Zoombombing

Zoombombing: Three Lessons for Homes Users and Why This is Important

If you have been using Zoom to handle your work-from-home team calls, you’ve probably already heard of Zoombombing. This is the modus operandi: internet trolls jump uninvited into public Zoom calls. They then use the video conferencing platform’s screen-sharing feature to broadcast graphic content like pornography to the video call’s attendees. The purpose of these ‘screen shares’ is to disrupt calls, troll participants in a Zoom meeting, and harass them.

If you’ve had a meeting Zoombombed, you know that it’s not a great feeling. Imagine your team brainstorming the efficacy of a marketing plan you have just implemented. And suddenly, pornographic content appears on the screen. All that focus and concentration goes out of window, and you must stop the call.

So, how did this happen?

A default setting in Zoom allowed meeting participants to share their screen when they want, without asking for permission from the meeting’s host. Also, anyone with a link to a public meeting could join the meeting, no questions asked. These links are traded in various Facebook groups,  Discord chats, social media platforms, and more.

It’s important to note that it’s not just adults who were susceptible to Zoombombing. Kids were also at risk. Zoom is being leveraged by teachers to conduct online classes, which is a new normal in the times of coronavirus.

Zoom delivered a solution quickly

To be fair, Zoom quickly realized they had a serious problem on their hands. They pushed out a few security updates quickly. One made passwords a pre-requisite for all meetings. This meant that even if hackers get their hands on a meeting ID, they could not access a meeting. Video chat gate crashers can now be stopped at the “gate” by the host with a feature called Waiting Rooms. While this feature was already available to users, many were either not aware of it or were not using it. Now, this feature is turned on by default and the host must allow attendees to join the meeting.  Also, henceforth, only the host has screen sharing privileges by default, and the host must allow participants to share their screens. This setting can be changed to allow all participants to share their screens but defaults to the more secure option. A recent feature released by Zoom allows account owners and admins to disable personal meeting IDs (PMIs), which further makes Zoombombing difficult.  

What did we learn from Zoombombing?

1. Be aware of the threats going around

Cybercriminals are always on the lookout for scenarios tailor-made for them to attack software. As more people started working from home and students started learning remotely, Zoom became the video conferencing tool of choice because of the convenience it offered. Cybercriminals made use of this opportunity to start Zoombombing with gusto.

Zoom stepped up with a series of security measures, but it is important that Zoom users are aware of these measures. Zoom users need to be aware of Zoombombing and how Zoom went about solving this issue. Otherwise, you are setting yourself up for more such attacks. Zoom should also be used as an example. Tomorrow, another platform/software can come under fire from cybercriminals. It is your awareness that will help you address these challenges.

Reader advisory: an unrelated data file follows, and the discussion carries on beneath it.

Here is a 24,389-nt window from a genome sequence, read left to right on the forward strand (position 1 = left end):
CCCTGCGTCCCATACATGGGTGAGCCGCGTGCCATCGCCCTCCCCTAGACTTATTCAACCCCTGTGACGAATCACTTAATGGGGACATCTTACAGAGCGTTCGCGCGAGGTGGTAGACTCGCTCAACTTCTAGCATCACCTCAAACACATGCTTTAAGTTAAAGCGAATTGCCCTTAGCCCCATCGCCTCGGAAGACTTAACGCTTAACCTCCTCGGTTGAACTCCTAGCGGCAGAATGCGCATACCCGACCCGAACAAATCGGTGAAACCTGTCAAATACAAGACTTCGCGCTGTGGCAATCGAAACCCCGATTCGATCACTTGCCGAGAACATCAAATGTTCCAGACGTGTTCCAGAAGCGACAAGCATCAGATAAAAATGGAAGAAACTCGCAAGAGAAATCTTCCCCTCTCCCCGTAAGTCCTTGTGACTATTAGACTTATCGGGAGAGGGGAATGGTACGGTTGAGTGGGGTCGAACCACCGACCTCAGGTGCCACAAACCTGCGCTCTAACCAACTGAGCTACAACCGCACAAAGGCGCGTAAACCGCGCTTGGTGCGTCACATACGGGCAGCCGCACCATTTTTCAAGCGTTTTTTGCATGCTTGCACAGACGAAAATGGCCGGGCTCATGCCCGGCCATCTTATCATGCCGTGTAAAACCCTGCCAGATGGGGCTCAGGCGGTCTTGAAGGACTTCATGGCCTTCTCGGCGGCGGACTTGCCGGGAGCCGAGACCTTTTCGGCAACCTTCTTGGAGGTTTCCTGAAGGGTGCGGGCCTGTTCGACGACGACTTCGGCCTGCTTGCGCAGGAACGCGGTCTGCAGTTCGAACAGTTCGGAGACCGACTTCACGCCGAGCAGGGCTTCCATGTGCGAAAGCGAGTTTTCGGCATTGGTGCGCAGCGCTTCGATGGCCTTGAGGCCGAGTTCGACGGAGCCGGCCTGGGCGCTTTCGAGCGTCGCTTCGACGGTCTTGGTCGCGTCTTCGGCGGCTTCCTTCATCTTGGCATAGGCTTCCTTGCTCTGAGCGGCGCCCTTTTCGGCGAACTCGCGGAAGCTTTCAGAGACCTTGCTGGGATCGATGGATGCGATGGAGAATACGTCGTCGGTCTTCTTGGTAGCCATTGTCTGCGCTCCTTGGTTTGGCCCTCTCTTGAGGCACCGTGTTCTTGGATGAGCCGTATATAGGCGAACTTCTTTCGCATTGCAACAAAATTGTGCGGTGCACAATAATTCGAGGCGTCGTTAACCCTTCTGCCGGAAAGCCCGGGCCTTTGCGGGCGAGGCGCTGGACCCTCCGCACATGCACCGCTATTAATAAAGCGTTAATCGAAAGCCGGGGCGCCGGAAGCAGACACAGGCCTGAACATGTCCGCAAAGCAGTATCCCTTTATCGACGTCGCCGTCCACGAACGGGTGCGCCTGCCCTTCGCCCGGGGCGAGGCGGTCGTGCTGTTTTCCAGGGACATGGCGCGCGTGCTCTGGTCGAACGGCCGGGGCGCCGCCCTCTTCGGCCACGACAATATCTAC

2. The most irritating cyber threats can turn dangerous

Even the best software can be exploited by cybercriminals. In the case of Zoom, the purpose was harassment and embarrassment to meeting attendees. However, there is a very good chance that cybercriminals can exploit your need for Zoom by launching a phishing attack. Imagine you have been Zoombombed. The very next day you receive an email. It says in order to secure your Zoom meeting, you must download a particular attachment. The email is entirely convincing. Coupled with your worry, you might download the attachment – which is likely malware.

So, the cybercriminals in this case used Zoombombing to create a sense of frustration (and your need for a quick solution). They followed it up with a phishing email that leveraged this frustration.

3. Keep updating your software

This is of paramount importance, especially when you are working from home and your kids are studying remotely. If a software patch is available, you must patch. Some of these patches will be security patches that plug a security hole in the software. If you don’t patch, this hole is left open for a cybercriminal to exploit at leisure.  It’s important to select automatic updates for a software so that you don’t miss out on an update. However, if you have chosen to manually download updates for various reasons, it is important to keep checking for the latest patches/updates available for the software.

Install a cybersecurity solution   

Learning from the various prevalent cyber threats is important. But it is doubly important to act on these lessons. Deploy a cybersecurity solution that uses advanced technology to protect your PCs and Macs from both known and unknown threats. It must use predictive and intuitive AI with deep learning to evaluate files before they execute and stop threats before they can wreak havoc.

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